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Facade. This article describes the Design Pattern "Facade" and its usage in the programming language Java.

1. Facade

1.1. Definition

The Facade Pattern provides a unified interface to a set of interfaces in as subsystem. Facade defines a higher-level interface that makes the subsystem easier to use.

The Facade Pattern leaves the subsystem accessible to be used directly.

1.2. Example

Assume you have a database access class with different methods to read the different tables. The client requires the complete result. You could use a facade pattern which hides the complex database access interface behind a few easy to understand and maintainable interface, e.g., load() and get().

1.3. Evaluation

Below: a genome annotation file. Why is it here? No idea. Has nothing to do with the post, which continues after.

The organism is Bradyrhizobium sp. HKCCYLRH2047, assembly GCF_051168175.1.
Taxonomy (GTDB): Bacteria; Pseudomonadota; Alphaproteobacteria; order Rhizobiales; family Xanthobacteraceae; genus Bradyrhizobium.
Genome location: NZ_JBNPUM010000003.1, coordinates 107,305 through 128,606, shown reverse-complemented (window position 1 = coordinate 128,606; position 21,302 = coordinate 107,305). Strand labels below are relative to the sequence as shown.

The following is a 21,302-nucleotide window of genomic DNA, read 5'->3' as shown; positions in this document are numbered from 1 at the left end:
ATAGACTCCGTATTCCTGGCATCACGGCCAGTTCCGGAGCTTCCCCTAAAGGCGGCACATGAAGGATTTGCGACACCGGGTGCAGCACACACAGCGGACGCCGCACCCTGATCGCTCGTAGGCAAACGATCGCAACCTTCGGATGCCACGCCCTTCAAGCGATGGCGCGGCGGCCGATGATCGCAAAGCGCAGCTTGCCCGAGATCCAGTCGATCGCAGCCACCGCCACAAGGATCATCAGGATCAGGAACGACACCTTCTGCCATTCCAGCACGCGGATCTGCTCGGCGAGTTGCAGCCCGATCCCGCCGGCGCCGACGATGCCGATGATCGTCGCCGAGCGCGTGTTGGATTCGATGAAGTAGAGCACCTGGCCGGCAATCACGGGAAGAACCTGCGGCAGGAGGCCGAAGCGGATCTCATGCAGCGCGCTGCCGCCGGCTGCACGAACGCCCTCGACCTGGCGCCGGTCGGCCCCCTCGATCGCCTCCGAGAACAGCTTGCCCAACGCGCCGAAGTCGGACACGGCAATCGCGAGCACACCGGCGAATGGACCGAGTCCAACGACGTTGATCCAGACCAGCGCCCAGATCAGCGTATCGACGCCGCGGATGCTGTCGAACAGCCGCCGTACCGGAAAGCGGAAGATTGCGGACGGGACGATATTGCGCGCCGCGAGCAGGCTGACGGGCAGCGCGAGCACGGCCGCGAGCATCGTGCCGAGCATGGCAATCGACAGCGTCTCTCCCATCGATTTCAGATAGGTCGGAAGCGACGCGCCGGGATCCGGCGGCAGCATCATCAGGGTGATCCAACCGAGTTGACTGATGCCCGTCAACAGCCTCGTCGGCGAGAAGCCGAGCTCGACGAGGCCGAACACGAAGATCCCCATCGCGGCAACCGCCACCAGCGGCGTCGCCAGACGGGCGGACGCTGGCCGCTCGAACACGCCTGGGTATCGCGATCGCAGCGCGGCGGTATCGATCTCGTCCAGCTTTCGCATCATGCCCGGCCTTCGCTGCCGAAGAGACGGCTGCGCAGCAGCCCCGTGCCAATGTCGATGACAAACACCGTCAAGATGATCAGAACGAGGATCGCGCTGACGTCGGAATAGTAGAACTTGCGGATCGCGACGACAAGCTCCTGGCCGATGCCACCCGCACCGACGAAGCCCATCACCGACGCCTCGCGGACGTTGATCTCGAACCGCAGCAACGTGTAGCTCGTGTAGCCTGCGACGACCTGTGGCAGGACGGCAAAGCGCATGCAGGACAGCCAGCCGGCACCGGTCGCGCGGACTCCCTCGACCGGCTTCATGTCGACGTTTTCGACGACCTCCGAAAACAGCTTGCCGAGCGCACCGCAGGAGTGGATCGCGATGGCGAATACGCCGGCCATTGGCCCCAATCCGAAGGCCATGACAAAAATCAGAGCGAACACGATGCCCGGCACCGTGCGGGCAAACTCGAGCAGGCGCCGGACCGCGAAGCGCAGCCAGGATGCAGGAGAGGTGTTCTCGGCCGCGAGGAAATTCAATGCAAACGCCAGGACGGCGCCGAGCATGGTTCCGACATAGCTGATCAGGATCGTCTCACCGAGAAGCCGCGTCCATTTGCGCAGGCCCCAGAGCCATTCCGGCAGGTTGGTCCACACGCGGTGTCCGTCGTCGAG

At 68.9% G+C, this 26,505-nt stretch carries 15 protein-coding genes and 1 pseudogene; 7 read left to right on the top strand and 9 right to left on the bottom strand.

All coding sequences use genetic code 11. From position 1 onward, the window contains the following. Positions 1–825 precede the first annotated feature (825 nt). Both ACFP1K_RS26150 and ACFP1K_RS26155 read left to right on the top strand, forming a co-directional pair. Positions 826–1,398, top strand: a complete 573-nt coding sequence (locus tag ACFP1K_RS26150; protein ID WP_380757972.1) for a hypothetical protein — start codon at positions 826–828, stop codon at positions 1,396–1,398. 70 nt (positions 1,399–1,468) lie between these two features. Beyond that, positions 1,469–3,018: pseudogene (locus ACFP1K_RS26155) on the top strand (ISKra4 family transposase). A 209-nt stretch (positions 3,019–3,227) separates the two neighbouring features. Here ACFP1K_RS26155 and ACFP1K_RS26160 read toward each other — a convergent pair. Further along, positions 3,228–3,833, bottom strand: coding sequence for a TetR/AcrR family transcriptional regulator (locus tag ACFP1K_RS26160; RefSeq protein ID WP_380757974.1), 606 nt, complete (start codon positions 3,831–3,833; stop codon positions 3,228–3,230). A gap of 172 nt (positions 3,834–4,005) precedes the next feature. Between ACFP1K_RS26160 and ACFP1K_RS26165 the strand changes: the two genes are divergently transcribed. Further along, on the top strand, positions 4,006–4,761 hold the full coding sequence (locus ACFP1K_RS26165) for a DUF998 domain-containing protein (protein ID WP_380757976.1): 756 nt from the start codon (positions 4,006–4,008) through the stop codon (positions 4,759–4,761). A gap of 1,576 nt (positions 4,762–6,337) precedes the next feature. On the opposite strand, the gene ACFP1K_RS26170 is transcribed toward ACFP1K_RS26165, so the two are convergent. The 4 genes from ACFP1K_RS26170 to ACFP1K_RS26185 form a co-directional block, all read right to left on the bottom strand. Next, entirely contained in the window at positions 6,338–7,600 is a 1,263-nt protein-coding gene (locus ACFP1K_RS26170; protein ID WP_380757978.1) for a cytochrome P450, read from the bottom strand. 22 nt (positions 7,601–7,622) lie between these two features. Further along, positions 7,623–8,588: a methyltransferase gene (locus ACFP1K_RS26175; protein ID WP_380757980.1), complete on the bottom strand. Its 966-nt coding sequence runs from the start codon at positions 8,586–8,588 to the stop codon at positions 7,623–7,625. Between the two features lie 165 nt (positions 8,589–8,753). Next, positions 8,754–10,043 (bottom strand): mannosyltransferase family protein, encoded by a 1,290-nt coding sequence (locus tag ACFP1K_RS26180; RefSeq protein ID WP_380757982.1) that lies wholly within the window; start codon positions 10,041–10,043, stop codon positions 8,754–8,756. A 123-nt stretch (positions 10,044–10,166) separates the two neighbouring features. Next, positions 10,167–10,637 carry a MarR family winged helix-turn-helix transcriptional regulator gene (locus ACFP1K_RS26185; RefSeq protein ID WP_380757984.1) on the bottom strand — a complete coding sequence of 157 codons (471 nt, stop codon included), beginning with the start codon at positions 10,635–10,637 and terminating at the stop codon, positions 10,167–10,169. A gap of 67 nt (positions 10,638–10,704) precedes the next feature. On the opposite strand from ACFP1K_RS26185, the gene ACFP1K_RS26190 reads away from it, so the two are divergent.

The Facade pattern simplifies the access to an complex interface but allows still the complete access to the underlying subsystem.

The Facade Pattern allows to decouple your client implementation from the subsystem.

The difference between the Adapter Pattern and the Facade Pattern is their intent. The Adapter Pattern converts one or more interfaces to an expected subsystem interface. The Facade Pattern simplifies one or more interfaces to a subsystem. So an implementation point of view both are similar only distinguishable by their intent.

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